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Hillary Clinton: wariness of the press

By Tony Mauro
First Amendment Center legal correspondent
10.30.07

One in a series of articles on the First Amendment record and views of 2008 presidential candidates.

When Hillary Clinton became first lady in January 1993, one of her first acts was to order an end to the routine access to the West Wing that reporters covering the White House had enjoyed for decades.

And that was just the beginning. She wanted the press corps out of the White House altogether, banished to the nearby Old Executive Office Building.

The draconian plan did not come to pass, but it stands as a symbol of her — and her husband’s — long and wary relationship with the press. And it raises the question, now that the Democratic New York senator is a presidential candidate in her own right, what her posture will be if she is elected, not just toward the White House press corps, but toward access and government-secrecy issues in general.

Newsweek recently reported, for example, that even as Hillary Clinton has criticized the Bush administration’s “stunning record of secrecy,” the Clinton Presidential Library has blocked access to important documents relating to her White House work.

“I don’t think she’ll be anti-First Amendment,” says Richard Benedetto, a retired White House reporter for USA Today. “She’ll keep a good healthy dialogue going with the press, I think.”

But, he adds, “If something comes up and she feels the press is to blame, she won’t hesitate to take them on.”

Benedetto, who now teaches at American University’s school of public affairs, remembers the Clinton plan to keep the press corps out of the West Wing. “They wanted to shunt us off,” he said, as controversy after controversy erupted.

In a new biography of Hillary Clinton by Carl Bernstein, A Woman in Charge, key Clinton aide Harold Ickes is quoted as saying of the Clintons, “They came in very sour and felt the press had mistreated them ... . But instead of reaching a hand out to the press, which they should have ... that olive branch was never extended.”

More than 14 years later, by many accounts, Sen. Clinton still has disdain for journalists and their prying predilections. But her years in the White House, in the Senate and now in the presidential campaign have taught her she needs at least to get along with the press and tolerate its excesses, at least most of the time, without exacting revenge.

Recent reports suggest she has even tried to improve relations with Matt Drudge and his rumor-hungry Drudge Report.

“She’s long been practiced in the skill of making nice with ideological enemies or critics in the press,” Slate media critic Jack Shafer wrote last week in a piece on her “propaganda machine.” But Shafer also cites reports in Politico that after Clinton aides complained in advance about a forthcoming GQ magazine piece on discord in her presidential campaign, the magazine killed the article.

This velvet glove/iron fist approach to the press mirrors, in some ways, her mixed record on other First Amendment and access issues, as well.

As a New York senator, for example, she has consistently opposed a constitutional amendment that would authorize Congress to outlaw flag-burning. But in 2005, she supported a legislative approach aimed at achieving the same goal. She endorsed a bill sponsored by Sen. Bob Bennett, R-Utah, that would make it a crime to destroy or damage a U.S. flag with the primary purpose of inciting imminent violence, or to steal and damage a flag belonging to the United States or on United States property. The bill did not pass.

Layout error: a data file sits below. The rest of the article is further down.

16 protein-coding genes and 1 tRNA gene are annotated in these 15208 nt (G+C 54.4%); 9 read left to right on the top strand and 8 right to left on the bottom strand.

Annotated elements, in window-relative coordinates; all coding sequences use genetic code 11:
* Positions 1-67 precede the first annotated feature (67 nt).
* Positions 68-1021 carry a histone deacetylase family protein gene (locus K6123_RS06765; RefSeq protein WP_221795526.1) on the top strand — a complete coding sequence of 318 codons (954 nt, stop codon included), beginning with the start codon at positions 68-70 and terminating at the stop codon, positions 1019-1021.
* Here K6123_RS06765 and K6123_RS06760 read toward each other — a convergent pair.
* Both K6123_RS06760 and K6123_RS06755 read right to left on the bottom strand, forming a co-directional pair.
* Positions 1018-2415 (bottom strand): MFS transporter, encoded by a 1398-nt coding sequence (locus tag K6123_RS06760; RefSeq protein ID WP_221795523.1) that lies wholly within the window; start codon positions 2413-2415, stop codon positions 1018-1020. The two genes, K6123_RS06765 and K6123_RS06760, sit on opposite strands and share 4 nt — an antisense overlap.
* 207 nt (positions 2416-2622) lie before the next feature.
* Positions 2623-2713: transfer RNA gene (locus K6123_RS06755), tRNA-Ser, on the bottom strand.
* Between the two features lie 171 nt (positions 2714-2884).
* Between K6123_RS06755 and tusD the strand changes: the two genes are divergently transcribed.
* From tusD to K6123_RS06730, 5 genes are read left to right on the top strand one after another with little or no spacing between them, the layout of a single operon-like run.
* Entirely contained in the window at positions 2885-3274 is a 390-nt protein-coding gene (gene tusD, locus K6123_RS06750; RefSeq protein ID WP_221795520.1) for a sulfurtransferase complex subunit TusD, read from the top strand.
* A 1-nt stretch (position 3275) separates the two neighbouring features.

Also in 2005, she called on the Federal Trade Commission to investigate a popular video game, “Grand Theft Auto: San Andreas.” She criticized the video-game industry as a “silent epidemic” that harms children and exposes them to graphic pornographic and violent material.

Critical in general of media violence, Clinton has introduced legislation calling for more research on the impact of the media on children.

In her White House days, when she led the effort to reform the nation’s health-care system, she drew criticism for holding task-force meetings in private, in spite of a federal law (the Federal Advisory Committee Act) that requires advisory committees that include people from outside government to meet in public. As a senator, she called on President George W. Bush to release more records relating to Supreme Court nominee John Roberts Jr.’s government service.

Clinton has also supported campaign-finance measures that First Amendment supporters criticize for restricting core political speech when it matters most — shortly before elections.

And she has backed “Net neutrality” legislation, stating last year that “We must embrace an open and non-discriminatory framework for the Internet of the 21st century.”

She also has a history of disagreeing on First Amendment issues with the man who might be her Republican opponent in November 2008: former New York City Mayor Rudolph Giuliani.

In 1999, Giuliani tried yanking public funding from the Brooklyn Museum because it was displaying art that he viewed as “sick,” vulgar and anti-Catholic.

Still first lady at the time, Hillary Clinton was already pondering running for the Senate as a candidate from New York. So she weighed in on the intense Brooklyn Museum battle, which Giuliani ultimately lost.

“I share the feeling that I know many New Yorkers have that there are parts of this exhibit that would be deeply offensive,” she said, according to an Associated Press report. “I would not go to see this exhibit.” But she added, “It is not appropriate to penalize and punish an institution such as the Brooklyn Museum.”

Courtney Holliday contributed to this report.

Updated in 2008


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Presidential candidates & the First Amendment


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